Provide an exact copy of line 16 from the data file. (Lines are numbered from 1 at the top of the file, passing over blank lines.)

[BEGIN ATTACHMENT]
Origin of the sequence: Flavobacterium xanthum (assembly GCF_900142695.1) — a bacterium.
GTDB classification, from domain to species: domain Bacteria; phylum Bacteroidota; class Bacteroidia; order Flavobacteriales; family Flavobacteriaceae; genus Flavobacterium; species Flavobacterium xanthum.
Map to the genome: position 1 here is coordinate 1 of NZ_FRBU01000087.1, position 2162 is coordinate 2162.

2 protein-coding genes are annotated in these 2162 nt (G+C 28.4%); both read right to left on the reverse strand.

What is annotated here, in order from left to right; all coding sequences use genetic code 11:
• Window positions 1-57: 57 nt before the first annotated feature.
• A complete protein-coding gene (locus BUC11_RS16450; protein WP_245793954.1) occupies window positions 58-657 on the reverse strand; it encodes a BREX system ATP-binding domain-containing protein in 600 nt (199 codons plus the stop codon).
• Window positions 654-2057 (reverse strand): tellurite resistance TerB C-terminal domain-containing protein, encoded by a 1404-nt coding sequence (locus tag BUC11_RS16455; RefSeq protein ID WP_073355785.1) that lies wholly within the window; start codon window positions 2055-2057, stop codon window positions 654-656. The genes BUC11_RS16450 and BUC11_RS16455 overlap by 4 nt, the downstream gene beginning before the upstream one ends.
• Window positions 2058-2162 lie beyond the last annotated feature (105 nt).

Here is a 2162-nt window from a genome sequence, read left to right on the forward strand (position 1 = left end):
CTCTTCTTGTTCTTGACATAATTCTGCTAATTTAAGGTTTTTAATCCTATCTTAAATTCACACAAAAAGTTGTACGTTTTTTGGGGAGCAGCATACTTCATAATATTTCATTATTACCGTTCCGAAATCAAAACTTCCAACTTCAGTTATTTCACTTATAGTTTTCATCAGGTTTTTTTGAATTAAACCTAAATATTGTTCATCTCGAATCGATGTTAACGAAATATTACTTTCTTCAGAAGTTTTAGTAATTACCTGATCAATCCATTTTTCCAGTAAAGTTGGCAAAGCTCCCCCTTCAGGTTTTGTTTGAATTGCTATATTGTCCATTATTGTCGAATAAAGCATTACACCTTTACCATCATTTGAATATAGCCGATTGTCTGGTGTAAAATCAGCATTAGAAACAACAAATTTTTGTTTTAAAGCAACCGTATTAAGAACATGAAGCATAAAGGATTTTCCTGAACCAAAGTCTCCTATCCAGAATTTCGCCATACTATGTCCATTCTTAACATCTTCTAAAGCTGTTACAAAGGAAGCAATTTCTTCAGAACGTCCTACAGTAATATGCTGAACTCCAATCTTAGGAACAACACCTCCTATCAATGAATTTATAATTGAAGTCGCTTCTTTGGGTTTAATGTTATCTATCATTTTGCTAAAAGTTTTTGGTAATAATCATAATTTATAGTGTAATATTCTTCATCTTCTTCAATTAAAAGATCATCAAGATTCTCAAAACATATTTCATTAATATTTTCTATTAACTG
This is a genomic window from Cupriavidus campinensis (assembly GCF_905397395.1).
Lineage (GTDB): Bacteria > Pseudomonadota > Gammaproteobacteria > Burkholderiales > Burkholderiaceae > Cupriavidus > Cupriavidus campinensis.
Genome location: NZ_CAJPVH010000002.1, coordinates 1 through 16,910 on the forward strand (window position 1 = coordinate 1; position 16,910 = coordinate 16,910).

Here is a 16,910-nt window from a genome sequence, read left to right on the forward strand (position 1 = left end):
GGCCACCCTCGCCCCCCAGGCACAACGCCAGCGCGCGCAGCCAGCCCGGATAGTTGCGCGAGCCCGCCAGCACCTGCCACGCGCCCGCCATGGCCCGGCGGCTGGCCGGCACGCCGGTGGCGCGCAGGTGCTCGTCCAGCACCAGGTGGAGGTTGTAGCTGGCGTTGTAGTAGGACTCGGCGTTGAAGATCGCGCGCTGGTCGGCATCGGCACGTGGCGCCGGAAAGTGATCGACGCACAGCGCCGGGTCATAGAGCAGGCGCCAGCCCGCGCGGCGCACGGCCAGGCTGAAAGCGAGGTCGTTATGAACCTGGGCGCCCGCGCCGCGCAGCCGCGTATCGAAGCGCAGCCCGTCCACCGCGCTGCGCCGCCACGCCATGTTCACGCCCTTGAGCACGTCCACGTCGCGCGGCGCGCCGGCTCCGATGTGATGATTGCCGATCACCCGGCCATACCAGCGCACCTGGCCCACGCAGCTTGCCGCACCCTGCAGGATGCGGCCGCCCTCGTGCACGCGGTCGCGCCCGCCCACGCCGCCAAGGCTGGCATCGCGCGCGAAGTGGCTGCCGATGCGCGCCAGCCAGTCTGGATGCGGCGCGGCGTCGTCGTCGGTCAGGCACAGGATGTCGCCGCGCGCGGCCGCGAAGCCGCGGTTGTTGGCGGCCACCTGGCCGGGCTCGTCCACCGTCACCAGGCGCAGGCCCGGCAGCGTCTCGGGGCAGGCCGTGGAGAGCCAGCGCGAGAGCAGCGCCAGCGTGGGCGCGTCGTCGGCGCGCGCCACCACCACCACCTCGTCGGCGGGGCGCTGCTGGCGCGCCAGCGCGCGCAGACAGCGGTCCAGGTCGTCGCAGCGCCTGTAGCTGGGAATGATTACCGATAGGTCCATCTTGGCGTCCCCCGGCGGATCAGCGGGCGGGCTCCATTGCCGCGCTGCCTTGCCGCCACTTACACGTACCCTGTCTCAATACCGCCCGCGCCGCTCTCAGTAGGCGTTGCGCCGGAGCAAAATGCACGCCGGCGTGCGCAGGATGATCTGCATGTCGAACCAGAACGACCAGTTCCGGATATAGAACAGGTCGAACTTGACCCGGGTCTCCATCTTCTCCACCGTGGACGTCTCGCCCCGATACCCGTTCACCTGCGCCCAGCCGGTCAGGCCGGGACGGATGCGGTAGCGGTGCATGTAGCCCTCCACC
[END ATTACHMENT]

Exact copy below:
GGCCACCCTCGCCCCCCAGGCACAACGCCAGCGCGCGCAGCCAGCCCGGATAGTTGCGCGAGCCCGCCAGCACCTGCCACGCGCCCGCCATGGCCCGGCGGCTGGCCGGCACGCCGGTGGCGCGCAGGTGCTCGTCCAGCACCAGGTGGAGGTTGTAGCTGGCGTTGTAGTAGGACTCGGCGTTGAAGATCGCGCGCTGGTCGGCATCGGCACGTGGCGCCGGAAAGTGATCGACGCACAGCGCCGGGTCATAGAGCAGGCGCCAGCCCGCGCGGCGCACGGCCAGGCTGAAAGCGAGGTCGTTATGAACCTGGGCGCCCGCGCCGCGCAGCCGCGTATCGAAGCGCAGCCCGTCCACCGCGCTGCGCCGCCACGCCATGTTCACGCCCTTGAGCACGTCCACGTCGCGCGGCGCGCCGGCTCCGATGTGATGATTGCCGATCACCCGGCCATACCAGCGCACCTGGCCCACGCAGCTTGCCGCACCCTGCAGGATGCGGCCGCCCTCGTGCACGCGGTCGCGCCCGCCCACGCCGCCAAGGCTGGCATCGCGCGCGAAGTGGCTGCCGATGCGCGCCAGCCAGTCTGGATGCGGCGCGGCGTCGTCGTCGGTCAGGCACAGGATGTCGCCGCGCGCGGCCGCGAAGCCGCGGTTGTTGGCGGCCACCTGGCCGGGCTCGTCCACCGTCACCAGGCGCAGGCCCGGCAGCGTCTCGGGGCAGGCCGTGGAGAGCCAGCGCGAGAGCAGCGCCAGCGTGGGCGCGTCGTCGGCGCGCGCCACCACCACCACCTCGTCGGCGGGGCGCTGCTGGCGCGCCAGCGCGCGCAGACAGCGGTCCAGGTCGTCGCAGCGCCTGTAGCTGGGAATGATTACCGATAGGTCCATCTTGGCGTCCCCCGGCGGATCAGCGGGCGGGCTCCATTGCCGCGCTGCCTTGCCGCCACTTACACGTACCCTGTCTCAATACCGCCCGCGCCGCTCTCAGTAGGCGTTGCGCCGGAGCAAAATGCACGCCGGCGTGCGCAGGATGATCTGCATGTCGAACCAGAACGACCAGTTCCGGATATAGAACAGGTCGAACTTGACCCGGGTCTCCATCTTCTCCACCGTGGACGTCTCGCCCCGATACCCGTTCACCTGCGCCCAGCCGGTCAGGCCGGGACGGATGCGGTAGCGGTGCATGTAGCCCTCCACC